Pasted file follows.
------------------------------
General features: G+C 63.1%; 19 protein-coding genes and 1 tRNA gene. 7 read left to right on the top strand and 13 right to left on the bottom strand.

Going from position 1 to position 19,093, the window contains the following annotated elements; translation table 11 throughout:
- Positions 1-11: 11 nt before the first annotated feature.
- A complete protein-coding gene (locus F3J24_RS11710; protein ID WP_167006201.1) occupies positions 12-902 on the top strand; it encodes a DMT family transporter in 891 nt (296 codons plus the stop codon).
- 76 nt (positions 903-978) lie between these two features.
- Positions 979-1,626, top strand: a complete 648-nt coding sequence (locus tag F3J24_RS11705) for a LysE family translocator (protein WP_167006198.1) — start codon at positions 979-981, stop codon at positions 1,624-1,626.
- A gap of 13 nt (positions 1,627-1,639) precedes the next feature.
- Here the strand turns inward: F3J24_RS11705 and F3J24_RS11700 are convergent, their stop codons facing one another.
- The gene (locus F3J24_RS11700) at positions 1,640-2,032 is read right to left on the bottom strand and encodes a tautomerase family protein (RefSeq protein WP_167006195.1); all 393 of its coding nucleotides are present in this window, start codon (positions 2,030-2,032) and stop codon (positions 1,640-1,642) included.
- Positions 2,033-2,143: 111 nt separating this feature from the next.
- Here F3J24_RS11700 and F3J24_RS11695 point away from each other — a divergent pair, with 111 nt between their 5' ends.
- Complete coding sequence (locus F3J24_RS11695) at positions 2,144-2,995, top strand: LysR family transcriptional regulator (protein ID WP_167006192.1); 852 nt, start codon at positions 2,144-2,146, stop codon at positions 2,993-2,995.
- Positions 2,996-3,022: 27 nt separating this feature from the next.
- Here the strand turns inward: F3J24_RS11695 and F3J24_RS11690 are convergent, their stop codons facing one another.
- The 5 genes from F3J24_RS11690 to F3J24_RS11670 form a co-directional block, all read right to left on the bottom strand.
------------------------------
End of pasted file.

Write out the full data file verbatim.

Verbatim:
General features: G+C 63.1%; 19 protein-coding genes and 1 tRNA gene. 7 read left to right on the top strand and 13 right to left on the bottom strand.

Going from position 1 to position 19,093, the window contains the following annotated elements; translation table 11 throughout:
- Positions 1-11: 11 nt before the first annotated feature.
- A complete protein-coding gene (locus F3J24_RS11710; protein ID WP_167006201.1) occupies positions 12-902 on the top strand; it encodes a DMT family transporter in 891 nt (296 codons plus the stop codon).
- 76 nt (positions 903-978) lie between these two features.
- Positions 979-1,626, top strand: a complete 648-nt coding sequence (locus tag F3J24_RS11705) for a LysE family translocator (protein WP_167006198.1) — start codon at positions 979-981, stop codon at positions 1,624-1,626.
- A gap of 13 nt (positions 1,627-1,639) precedes the next feature.
- Here the strand turns inward: F3J24_RS11705 and F3J24_RS11700 are convergent, their stop codons facing one another.
- The gene (locus F3J24_RS11700) at positions 1,640-2,032 is read right to left on the bottom strand and encodes a tautomerase family protein (RefSeq protein WP_167006195.1); all 393 of its coding nucleotides are present in this window, start codon (positions 2,030-2,032) and stop codon (positions 1,640-1,642) included.
- Positions 2,033-2,143: 111 nt separating this feature from the next.
- Here F3J24_RS11700 and F3J24_RS11695 point away from each other — a divergent pair, with 111 nt between their 5' ends.
- Complete coding sequence (locus F3J24_RS11695) at positions 2,144-2,995, top strand: LysR family transcriptional regulator (protein ID WP_167006192.1); 852 nt, start codon at positions 2,144-2,146, stop codon at positions 2,993-2,995.
- Positions 2,996-3,022: 27 nt separating this feature from the next.
- Here the strand turns inward: F3J24_RS11695 and F3J24_RS11690 are convergent, their stop codons facing one another.
- The 5 genes from F3J24_RS11690 to F3J24_RS11670 form a co-directional block, all read right to left on the bottom strand.